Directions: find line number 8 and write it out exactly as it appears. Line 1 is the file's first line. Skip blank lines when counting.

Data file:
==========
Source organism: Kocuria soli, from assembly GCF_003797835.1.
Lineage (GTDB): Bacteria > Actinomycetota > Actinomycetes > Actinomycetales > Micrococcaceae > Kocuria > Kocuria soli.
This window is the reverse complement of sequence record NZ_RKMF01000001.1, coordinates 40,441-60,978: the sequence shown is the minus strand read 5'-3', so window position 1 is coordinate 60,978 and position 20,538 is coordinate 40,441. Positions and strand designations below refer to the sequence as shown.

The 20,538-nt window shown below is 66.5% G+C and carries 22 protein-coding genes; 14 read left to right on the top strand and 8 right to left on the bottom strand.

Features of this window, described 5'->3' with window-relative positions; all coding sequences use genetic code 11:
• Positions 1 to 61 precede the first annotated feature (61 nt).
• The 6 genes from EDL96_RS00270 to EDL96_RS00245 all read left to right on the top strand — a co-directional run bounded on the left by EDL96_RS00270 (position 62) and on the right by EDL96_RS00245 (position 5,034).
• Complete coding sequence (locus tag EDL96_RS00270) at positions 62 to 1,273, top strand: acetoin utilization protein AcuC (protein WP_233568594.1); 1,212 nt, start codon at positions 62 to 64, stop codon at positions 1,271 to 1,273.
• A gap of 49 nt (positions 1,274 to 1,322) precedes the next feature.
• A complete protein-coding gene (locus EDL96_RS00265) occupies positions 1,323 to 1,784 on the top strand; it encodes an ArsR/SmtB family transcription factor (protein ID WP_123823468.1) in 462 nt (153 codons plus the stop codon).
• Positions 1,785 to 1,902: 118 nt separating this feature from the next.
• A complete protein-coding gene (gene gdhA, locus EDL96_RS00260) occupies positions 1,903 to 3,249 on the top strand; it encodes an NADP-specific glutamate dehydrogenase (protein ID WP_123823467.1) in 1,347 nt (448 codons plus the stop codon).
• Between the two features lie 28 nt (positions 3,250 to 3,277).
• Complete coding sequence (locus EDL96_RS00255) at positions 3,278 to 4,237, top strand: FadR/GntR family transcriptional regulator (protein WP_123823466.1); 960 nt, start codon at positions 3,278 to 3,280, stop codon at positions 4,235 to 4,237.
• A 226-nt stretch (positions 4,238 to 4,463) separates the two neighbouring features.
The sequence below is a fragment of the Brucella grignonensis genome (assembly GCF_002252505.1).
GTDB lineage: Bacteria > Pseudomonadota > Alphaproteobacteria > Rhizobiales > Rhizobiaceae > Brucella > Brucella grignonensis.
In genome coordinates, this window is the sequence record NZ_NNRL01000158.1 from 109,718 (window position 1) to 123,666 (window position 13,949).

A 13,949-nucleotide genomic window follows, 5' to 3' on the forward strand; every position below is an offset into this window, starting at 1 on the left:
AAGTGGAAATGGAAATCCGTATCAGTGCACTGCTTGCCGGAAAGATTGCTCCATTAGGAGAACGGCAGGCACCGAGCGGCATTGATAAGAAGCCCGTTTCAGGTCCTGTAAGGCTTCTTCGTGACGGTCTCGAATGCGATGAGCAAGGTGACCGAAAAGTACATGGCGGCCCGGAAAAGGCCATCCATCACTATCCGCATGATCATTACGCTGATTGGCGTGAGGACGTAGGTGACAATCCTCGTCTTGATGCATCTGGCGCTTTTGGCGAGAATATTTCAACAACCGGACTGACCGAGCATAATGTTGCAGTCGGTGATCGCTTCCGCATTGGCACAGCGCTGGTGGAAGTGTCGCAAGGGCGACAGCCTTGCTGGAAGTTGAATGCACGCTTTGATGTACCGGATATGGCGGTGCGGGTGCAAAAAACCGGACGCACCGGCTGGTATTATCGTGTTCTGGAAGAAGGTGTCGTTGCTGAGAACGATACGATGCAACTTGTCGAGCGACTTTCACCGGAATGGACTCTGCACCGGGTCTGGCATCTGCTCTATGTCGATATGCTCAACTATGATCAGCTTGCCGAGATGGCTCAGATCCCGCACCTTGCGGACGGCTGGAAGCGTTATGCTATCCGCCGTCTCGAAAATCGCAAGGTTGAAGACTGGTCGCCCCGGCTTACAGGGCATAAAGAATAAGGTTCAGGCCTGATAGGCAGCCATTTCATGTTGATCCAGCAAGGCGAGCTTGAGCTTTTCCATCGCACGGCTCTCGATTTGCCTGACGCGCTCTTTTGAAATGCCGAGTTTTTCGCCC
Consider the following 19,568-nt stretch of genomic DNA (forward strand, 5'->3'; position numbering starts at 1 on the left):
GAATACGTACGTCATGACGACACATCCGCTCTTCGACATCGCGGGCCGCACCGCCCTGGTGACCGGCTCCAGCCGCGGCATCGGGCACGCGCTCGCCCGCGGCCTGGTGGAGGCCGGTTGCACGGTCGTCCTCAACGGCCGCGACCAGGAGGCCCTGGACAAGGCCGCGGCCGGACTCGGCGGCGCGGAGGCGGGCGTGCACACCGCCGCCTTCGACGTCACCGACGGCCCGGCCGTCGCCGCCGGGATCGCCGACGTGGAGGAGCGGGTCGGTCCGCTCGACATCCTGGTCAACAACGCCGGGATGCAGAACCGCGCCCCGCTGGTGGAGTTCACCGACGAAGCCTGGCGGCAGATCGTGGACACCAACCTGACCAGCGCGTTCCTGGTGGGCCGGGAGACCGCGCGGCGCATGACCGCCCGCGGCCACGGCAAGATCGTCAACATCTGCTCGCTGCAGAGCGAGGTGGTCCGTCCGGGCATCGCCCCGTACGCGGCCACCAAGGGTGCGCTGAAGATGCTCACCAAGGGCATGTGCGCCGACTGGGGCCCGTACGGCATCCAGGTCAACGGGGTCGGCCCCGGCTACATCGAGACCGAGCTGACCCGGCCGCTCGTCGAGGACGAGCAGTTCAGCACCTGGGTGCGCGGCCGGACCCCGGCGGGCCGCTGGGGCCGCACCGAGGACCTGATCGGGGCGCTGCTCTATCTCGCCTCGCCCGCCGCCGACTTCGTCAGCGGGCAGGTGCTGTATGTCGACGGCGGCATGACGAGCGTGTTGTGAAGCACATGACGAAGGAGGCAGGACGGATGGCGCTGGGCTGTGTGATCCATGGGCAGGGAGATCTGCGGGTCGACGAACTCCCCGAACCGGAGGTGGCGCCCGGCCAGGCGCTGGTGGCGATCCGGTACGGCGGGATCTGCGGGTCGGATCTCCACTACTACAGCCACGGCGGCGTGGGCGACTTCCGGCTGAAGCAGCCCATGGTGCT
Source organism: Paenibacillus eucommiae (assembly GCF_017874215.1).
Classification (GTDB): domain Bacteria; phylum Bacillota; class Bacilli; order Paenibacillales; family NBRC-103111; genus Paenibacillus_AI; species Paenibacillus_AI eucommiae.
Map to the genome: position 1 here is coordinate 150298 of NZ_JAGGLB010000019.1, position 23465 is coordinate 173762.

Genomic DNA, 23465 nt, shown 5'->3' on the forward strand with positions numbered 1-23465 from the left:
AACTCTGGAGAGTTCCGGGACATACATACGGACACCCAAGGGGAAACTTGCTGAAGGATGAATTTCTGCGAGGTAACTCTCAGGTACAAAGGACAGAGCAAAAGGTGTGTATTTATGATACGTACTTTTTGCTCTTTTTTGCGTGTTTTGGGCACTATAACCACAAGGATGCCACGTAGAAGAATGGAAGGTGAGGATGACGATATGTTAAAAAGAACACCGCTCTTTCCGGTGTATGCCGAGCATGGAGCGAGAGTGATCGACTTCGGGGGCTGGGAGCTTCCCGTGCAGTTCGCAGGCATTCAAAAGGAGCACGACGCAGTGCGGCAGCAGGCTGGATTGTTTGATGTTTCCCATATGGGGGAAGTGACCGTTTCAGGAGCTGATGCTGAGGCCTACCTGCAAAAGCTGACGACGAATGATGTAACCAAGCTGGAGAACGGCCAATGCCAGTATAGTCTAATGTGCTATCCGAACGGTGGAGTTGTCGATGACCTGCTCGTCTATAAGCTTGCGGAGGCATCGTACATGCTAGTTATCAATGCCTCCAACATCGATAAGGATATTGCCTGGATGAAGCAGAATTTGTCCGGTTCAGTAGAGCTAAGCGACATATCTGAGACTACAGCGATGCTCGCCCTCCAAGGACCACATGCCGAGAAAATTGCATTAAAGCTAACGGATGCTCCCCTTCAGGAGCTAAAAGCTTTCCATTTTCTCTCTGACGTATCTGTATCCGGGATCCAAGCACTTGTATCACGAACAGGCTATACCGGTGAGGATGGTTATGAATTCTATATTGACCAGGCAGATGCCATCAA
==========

• Complete coding sequence (locus tag EDL96_RS00270) at positions 62 to 1,273, top strand: acetoin utilization protein AcuC (protein WP_233568594.1); 1,212 nt, start codon at positions 62 to 64, stop codon at positions 1,271 to 1,273.